If a Lawyer Accepts a TOS While Investigating a Claim, Does It Bind the Client to Arbitration?
Judge Chen (of the Northern District of California) answered this question “no”. The Ninth Circuit affirms in a memorandum opinion.
This is a putative class action lawsuit against a people search company for allegedly misusing publicity and personality rights by displaying images contained in yearbooks. Among other things, plaintiffs complained that defendant used plaintiffs’ likenesses to drive traffic and sell subscriptions to paid searches.
Defendant argued that plaintiffs were bound by the arbitration clause. In a plot twist, this argument was based on counsel for plaintiffs agreeing to the clause. Apparently counsel created two accounts, agreeing to the terms of service, and also “used” the website in question.
Judge Chen analyzed agency and authority. Under California law, where the lawyer has express authority, the client may be bound by the lawyer’s agreement to a contractual term. The client may also be bound by ratification. Finally, the client could be bound if the lawyer has “implied actual authority” or “apparent authority”. Here, there was no indication that there was express authorization. “Nor [was] there any suggestion that Plaintiffs . . . ratified the agreement to arbitrate.” Judge Chen found that the mere fact of the attorney-client relationship did not give rise to either type of authority. Finally, Judge Chen pointed out that counsel’s use of the website “was undertaken as part of the investigation—an investigation consistent with counsel’s Rule 11 obligations.”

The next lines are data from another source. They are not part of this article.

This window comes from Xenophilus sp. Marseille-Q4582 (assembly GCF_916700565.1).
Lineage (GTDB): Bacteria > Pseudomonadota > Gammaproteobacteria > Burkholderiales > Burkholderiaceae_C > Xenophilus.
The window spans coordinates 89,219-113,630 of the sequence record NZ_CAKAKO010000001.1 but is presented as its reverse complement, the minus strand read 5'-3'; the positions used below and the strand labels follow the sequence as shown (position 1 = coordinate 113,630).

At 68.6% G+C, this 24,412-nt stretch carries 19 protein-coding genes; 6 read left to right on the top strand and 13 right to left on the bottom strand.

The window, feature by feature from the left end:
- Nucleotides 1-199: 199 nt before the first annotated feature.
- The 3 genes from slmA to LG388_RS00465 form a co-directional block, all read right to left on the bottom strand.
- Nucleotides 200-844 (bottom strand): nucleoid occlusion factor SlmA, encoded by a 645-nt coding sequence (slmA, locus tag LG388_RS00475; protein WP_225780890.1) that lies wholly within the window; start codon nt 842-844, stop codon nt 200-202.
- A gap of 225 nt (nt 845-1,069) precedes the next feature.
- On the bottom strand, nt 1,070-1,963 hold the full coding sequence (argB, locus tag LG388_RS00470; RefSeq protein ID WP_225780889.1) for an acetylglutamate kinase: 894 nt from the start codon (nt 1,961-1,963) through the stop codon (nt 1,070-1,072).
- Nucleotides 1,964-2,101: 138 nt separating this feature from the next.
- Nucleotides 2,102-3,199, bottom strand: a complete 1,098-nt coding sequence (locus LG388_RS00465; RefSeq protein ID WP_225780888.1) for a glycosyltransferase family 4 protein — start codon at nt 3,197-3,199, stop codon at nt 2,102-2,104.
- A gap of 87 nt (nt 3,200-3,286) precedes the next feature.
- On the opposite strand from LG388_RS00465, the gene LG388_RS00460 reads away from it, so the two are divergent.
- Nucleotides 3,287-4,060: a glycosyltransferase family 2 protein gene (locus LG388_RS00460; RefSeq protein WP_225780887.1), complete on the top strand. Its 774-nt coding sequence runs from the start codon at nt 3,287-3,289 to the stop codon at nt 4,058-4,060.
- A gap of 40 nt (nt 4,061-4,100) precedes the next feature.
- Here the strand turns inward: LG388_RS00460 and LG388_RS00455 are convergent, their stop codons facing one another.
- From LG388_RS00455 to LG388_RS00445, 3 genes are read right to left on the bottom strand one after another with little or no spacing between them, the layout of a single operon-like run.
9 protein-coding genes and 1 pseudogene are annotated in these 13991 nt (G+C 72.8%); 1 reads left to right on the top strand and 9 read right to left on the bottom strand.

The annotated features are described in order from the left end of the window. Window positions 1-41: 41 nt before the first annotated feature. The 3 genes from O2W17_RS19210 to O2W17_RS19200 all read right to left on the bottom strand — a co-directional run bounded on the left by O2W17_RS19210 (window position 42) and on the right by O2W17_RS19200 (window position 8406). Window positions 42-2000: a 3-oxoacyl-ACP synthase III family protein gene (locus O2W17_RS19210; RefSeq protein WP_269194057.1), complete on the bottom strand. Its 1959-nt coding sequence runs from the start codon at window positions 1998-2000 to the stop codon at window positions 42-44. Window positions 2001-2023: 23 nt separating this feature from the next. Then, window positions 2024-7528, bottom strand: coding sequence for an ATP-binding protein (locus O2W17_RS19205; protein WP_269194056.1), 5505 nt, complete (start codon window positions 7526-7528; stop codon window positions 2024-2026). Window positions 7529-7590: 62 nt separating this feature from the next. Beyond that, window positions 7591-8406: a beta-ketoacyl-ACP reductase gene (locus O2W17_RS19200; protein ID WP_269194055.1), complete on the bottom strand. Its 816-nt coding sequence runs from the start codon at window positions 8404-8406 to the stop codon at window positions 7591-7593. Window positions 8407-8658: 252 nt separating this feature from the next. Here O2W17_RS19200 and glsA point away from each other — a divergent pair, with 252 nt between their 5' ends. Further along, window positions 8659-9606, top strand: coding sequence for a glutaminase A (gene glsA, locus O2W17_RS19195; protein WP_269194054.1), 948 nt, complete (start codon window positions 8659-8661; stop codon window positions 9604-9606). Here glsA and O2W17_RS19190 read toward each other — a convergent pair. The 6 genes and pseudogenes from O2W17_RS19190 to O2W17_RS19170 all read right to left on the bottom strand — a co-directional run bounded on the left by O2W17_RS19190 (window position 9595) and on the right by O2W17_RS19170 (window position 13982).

The Ninth Circuit’s ruling largely tracks Judge Chen’s. The court clarifies that plaintiffs did not ratify the agreement by accepting the benefits or failing to repudiate the agreement. Further:
[a]t the time the complaint was filed, there was no evidence Plaintiffs knew the arbitration agreement existed, that their counsel had executed it, or that they had the right to rescind it. By the time Plaintiffs were alerted to this information, any information derived from their counsel’s use of the website had already been publicly filed and had become part of the litigation. At that stage, it was no longer possible for Plaintiffs to avoid “accepting” any of these purported “benefits”.
This case addresses the often-relevant question of whether counsel can compromise a client’s rights through use of a site or agreement to a terms of service. Judge Chen was skeptical of defendant’s argument. The Ninth Circuit appears less skeptical of it, but it’s tough to tell, given their treatment of the issue in a memo opinion. It’s always disappointing to see the Ninth Circuit take this approach when the case presents a thorny issue. The Ninth Circuit took a similar approach in a recent case (BF v. Amazon) involving whether minors who did not agree to arbitration could be forced to arbitrate their claims.
The case also raises the question of when third parties can be bound by an arbitration clause. This is increasingly relevant in the consumer context, where household items come with terms that include arbitration. See Eric’s post from late last year covering this issue in the case of Peloton exercise equipment: “Peloton Can’t Bind All Family Members To Its Arbitration Provision–SS v. Peloton”
Case Citation: Callahan v. PeopleConnect, Inc., No. 21-16040 (9th Cir. March 18, 2022)